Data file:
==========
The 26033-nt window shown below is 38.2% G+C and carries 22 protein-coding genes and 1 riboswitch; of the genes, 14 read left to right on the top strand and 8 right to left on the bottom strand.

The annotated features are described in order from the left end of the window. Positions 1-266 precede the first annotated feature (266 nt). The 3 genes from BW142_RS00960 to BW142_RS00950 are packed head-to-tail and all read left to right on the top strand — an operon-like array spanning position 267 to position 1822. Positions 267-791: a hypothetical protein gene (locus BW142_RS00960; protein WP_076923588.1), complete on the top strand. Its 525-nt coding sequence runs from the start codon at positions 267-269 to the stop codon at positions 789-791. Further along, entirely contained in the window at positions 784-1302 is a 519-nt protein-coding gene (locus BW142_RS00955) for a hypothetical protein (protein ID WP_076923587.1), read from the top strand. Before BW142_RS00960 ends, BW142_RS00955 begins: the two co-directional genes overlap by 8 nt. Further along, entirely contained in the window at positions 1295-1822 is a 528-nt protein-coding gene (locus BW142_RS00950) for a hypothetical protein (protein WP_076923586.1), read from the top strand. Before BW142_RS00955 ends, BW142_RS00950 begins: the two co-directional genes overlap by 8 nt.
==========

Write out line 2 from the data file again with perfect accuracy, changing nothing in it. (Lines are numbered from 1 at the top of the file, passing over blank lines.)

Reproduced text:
The annotated features are described in order from the left end of the window. Positions 1-266 precede the first annotated feature (266 nt). The 3 genes from BW142_RS00960 to BW142_RS00950 are packed head-to-tail and all read left to right on the top strand — an operon-like array spanning position 267 to position 1822. Positions 267-791: a hypothetical protein gene (locus BW142_RS00960; protein WP_076923588.1), complete on the top strand. Its 525-nt coding sequence runs from the start codon at positions 267-269 to the stop codon at positions 789-791. Further along, entirely contained in the window at positions 784-1302 is a 519-nt protein-coding gene (locus BW142_RS00955) for a hypothetical protein (protein ID WP_076923587.1), read from the top strand. Before BW142_RS00960 ends, BW142_RS00955 begins: the two co-directional genes overlap by 8 nt. Further along, entirely contained in the window at positions 1295-1822 is a 528-nt protein-coding gene (locus BW142_RS00950) for a hypothetical protein (protein WP_076923586.1), read from the top strand. Before BW142_RS00955 ends, BW142_RS00950 begins: the two co-directional genes overlap by 8 nt.